Need some green in that small space? Grow up! This simple DIY will show you how.
Take your green thumb to new heights (and small spaces!) with a vertical garden.
This DIY is a great way to integrate a little greenery into any space, including an apartment or small porch.
- Two pallets
- Pry bar
- Safety goggles and ear protection
- Sanding blocks or sandpaper
- Water-based stain
- Water-based clear sealant
- Two 3 1/2-inch utility hinges
- Landscape fabric
- Staple gun and staples
- Screwdriver or screw gun
- Organic potting mix
A note on plant choice: Before you go wild at the garden center, consider your vertical garden’s placement.
To grow most vegetables, herbs, succulents and annual flowers, you will need at least six hours of direct sunlight. A shady spot limits your choices, but you can still create a lush planting of shade-loving foliage plants, begonias and coral bells.
Many vegetables and annuals will only succeed in certain conditions, so read the tags to decide if they’re right for this season. Finally, consider the potential size and habit of each plant before packing them into such a small space.
1. Source heat-treated pallets
Many pallets are treated with toxic chemicals, so look for the initials “HT” to select heat-treated pallets. The wood should also be hard, clean and relatively smooth.
2. Add space by removing boards
Wearing ear and eye protection (it’s a loud process!), remove every other board with a pry bar. This will give plants sunlight and room to grow.
3. Sand rough spots
Wearing gloves, remove any debris. Sand down the splinters and rough edges, hammering down or replacing any protruding nails.
4. Apply waterproof stain
For a decorative finish, apply a water-based wood stain. Using a paintbrush, paint along the grain of the wood, and wipe off any excess stain with a rag.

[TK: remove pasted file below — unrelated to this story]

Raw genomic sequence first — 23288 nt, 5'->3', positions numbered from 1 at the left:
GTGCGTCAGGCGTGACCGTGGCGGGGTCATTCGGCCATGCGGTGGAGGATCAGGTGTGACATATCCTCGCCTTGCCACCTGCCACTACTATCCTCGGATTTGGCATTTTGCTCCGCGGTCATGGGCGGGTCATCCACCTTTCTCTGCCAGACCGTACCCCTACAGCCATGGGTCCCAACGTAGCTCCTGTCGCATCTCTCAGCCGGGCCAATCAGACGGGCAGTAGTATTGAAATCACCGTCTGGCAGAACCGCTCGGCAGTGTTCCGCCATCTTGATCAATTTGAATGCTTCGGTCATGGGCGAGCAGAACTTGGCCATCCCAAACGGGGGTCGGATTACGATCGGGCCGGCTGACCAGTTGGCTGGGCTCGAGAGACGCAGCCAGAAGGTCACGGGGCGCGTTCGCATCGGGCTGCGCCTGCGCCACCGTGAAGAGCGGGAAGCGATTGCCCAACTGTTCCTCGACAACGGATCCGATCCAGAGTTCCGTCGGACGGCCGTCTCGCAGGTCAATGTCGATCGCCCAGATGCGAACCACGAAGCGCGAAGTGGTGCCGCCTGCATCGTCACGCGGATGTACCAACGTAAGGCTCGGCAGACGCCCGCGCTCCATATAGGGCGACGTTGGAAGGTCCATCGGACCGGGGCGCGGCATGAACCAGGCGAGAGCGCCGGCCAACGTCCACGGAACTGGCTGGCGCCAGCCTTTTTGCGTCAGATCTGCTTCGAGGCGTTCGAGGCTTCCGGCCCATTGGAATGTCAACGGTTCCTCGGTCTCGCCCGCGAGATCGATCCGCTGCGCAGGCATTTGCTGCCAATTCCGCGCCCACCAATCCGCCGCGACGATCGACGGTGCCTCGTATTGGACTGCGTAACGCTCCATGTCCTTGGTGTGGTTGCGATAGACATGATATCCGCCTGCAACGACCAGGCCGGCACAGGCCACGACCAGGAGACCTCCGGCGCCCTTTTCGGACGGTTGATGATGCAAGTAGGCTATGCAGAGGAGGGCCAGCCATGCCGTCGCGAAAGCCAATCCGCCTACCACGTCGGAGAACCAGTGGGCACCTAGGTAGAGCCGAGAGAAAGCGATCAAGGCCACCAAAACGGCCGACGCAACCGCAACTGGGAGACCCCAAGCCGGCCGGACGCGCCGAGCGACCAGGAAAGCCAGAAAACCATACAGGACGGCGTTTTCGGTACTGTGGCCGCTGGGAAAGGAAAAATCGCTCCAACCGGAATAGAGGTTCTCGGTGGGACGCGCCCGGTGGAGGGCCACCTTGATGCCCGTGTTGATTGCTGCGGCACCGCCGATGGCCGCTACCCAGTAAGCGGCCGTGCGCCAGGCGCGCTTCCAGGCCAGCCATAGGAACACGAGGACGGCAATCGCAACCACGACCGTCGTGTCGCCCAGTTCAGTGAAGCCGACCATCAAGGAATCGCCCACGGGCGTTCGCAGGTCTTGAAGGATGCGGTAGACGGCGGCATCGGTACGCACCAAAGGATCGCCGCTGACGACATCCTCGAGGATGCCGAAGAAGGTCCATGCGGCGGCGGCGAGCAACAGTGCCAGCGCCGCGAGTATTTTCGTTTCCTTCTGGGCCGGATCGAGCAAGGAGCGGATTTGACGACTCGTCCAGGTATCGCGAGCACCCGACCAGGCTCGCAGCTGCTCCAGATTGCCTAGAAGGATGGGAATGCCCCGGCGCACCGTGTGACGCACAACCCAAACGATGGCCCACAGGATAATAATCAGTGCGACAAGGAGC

If you’re growing vegetables or herbs, line the inside with plastic before planting. This will prevent chemicals from leaching into the potting mix.
Allow the stain to cure for at least 24 hours. Once dry, apply a layer of water-based clear sealant to protect the wood from the elements.
5. Connect pallets with hinges
Stack the two pallets together, ensuring that the bottom edges are level. Attach the hinges to the sides of the pallets with screws, placing them about one-third and two-thirds of the way down for stability.
You may also choose to drill pilot holes first to prevent splitting.
6. Cut landscape fabric
Since pallets come in all shapes and sizes, use the first sheet of landscape fabric to create a template. It should provide ample planting room, as well as about an inch of overlap for the stables.
Once you’ve tested the template, cut the remaining sheets to the same size.
7. Line pallets with fabric
Create a pocket by tucking the landscape fabric into the opening, and staple it in place along the outer edge. Repeat for the remaining pockets.
If extra moisture retention is needed, include an extra layer of fabric.
8. Add organic soil
Before adding potting mix, move the pallet garden to its final location, making sure that it will receive enough sunlight for the plants you’ve chosen.
Fill each pocket about three-fourths of the way full with moisture-retentive potting mix. Set aside some potting mix so that you can add a layer after planting.
9. Add fertilizer
If the potting mix doesn’t already contain fertilizer, sprinkle fertilizer over the surface according to label instructions.
10. Add plants
Before planting, water each plant to keep their brittle roots from breaking. Then slip each plant’s rootball out of the pot, soil and all. Gently tease apart the roots with your fingers, and nestle them into the potting mix, one by one.
Since excess water will drip down to the lowest pockets, fill the upper pockets with drought-tolerant plants such as succulents, sedums, rosemary and lavender. In the lower pockets, incorporate thirstier plants like ferns, basil and mint.
Once the plants have been arranged to your liking, cover with another layer of potting mix, and lightly sprinkle with water to help the mix settle around the roots.
Caring for your vertical garden
Water the uppermost pocket every morning, allowing enough water to reach the other plants. You may need to water two to three times for thirstier varieties of herbs and vegetables, particularly on hot days.
Feed plants once a week with a liquid fertilizer to replace any nutrients that leach out from the potting mix.
Now it’s time to enjoy your vertical garden and its bounty.
As plants outgrow their space, transplant them to the garden or larger containers. You may also choose to start from scratch each season, planting a whole new garden from seeds or transplants.